With iconic movies like Who's Afraid of Virginia Woolf?, The Graduate, and Carnal Knowledge, Mike Nichols was the most prominent American director during the cultural upheavals of the 1960s. Mike Nichols: Sex, Language, and the Reinvention of Psychological Realism argues that he overhauled the style of psychological realism, and, in doing so, continues to shape the legacies of Hollywood cinema. It also reveals that misreadings of his films
were central to foundational debates at the emergence of Cinema Studies as a discipline, inviting new reflections on critical dogma.
Focusing on Nichols' classic movies, as well as later films such as Silkwood, The Birdcage, and Angels in America, Kyle Stevens demonstrates that Nichols' realism lies not in the plausibility of his characters but in their inherent mystery. By attending to the puzzling words and silences, breaths and laughter, that comprise these characters, Stevens uncovers new insights into the subversive potential of a range of cinematic elements, and reveals how Nichols' satirical oeuvre,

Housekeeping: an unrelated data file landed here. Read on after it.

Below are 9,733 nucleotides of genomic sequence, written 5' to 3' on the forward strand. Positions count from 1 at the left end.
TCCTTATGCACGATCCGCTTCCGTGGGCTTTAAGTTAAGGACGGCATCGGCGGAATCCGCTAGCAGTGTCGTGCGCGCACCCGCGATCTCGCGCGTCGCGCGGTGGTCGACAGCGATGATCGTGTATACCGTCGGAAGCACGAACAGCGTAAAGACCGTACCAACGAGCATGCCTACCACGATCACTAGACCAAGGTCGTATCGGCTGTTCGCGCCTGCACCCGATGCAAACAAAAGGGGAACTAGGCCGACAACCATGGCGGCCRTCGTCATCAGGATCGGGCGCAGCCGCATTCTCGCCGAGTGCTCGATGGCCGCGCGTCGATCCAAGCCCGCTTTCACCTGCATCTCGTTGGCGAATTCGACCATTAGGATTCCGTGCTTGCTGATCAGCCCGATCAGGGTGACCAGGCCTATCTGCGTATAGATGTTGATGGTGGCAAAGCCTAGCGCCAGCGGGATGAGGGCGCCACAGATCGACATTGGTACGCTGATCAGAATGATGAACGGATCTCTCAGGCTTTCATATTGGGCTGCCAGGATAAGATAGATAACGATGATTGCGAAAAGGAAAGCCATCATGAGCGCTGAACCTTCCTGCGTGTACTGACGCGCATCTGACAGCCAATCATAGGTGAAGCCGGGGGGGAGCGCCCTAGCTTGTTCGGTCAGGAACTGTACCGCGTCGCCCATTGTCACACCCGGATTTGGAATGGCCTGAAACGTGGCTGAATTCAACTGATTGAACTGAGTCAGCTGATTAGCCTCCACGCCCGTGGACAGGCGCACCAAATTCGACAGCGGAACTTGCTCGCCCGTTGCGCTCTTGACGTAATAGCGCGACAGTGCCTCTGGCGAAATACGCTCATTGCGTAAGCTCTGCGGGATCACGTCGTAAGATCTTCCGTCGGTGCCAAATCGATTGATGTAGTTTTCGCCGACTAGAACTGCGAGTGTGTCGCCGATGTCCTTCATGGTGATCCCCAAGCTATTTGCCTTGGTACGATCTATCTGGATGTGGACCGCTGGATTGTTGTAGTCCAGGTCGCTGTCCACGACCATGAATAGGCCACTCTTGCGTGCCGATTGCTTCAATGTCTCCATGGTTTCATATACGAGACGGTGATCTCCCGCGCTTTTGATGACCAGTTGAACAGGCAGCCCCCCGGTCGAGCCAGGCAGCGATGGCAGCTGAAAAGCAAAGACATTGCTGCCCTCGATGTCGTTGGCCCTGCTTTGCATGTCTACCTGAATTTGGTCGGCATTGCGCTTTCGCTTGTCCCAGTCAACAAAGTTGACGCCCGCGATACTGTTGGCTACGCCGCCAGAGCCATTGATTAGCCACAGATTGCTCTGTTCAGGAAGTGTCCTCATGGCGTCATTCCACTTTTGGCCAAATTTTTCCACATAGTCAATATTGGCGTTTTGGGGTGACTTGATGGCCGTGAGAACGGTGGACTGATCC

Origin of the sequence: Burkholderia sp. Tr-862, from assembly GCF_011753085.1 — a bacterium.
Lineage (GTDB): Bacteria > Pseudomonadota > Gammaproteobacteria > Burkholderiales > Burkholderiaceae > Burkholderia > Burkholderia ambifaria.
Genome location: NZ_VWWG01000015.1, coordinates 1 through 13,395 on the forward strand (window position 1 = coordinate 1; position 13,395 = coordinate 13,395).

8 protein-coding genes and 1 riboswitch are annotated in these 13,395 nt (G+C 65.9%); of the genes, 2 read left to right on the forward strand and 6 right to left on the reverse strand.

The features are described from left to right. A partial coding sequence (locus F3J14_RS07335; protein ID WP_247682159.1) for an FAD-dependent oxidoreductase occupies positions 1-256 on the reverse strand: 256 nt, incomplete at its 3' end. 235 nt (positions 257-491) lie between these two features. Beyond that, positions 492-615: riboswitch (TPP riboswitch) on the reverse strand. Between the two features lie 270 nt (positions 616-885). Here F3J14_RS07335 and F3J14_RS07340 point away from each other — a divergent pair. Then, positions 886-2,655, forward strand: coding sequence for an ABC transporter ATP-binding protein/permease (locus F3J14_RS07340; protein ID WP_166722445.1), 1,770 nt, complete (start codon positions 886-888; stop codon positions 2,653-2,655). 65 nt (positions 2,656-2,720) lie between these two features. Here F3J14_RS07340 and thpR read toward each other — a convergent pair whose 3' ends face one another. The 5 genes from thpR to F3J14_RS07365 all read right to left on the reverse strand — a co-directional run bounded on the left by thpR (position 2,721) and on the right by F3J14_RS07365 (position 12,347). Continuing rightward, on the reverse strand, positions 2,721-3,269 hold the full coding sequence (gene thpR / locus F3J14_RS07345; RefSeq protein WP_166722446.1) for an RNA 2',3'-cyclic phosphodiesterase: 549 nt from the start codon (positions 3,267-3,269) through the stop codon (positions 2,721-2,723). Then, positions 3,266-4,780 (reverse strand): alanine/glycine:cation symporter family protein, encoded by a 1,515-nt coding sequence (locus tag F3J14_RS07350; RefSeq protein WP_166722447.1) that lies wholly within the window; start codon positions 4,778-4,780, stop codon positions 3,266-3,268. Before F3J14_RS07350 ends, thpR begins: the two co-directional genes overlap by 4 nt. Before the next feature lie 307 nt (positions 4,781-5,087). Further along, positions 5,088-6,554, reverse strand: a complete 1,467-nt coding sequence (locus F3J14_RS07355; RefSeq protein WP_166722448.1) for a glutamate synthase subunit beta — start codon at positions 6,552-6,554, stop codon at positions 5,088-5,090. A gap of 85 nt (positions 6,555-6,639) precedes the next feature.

and Hollywood itself, participated in several of the nation's most urgent social, political, and philosophical advances.
Publisher: Oxford University Press Inc
Number of pages: 272
Weight: 392 g
Dimensions: 234 x 165 x 13 mm
This special book tells the fascinating tale of Mike Nichols, an extraordinary man who made many major contributions to the American stage and cinema as an actor and producer as well as a theater and film director ... [a] mature and thoughtful rendering of the long and complicated life of Mike Nichols. No doubt others will have a go at it as well in the years ahead, but surely this book will provide much that is useful for such future efforts. * Monroe Friedman, Journal of American Culture *
this clear, elegant analysis does justice to the great director ... For all of Stevens's command of theory, his great gift is his close analyses of individual shots, phrases, and moments from Nichols's work. * M. Yacowar, CHOICE *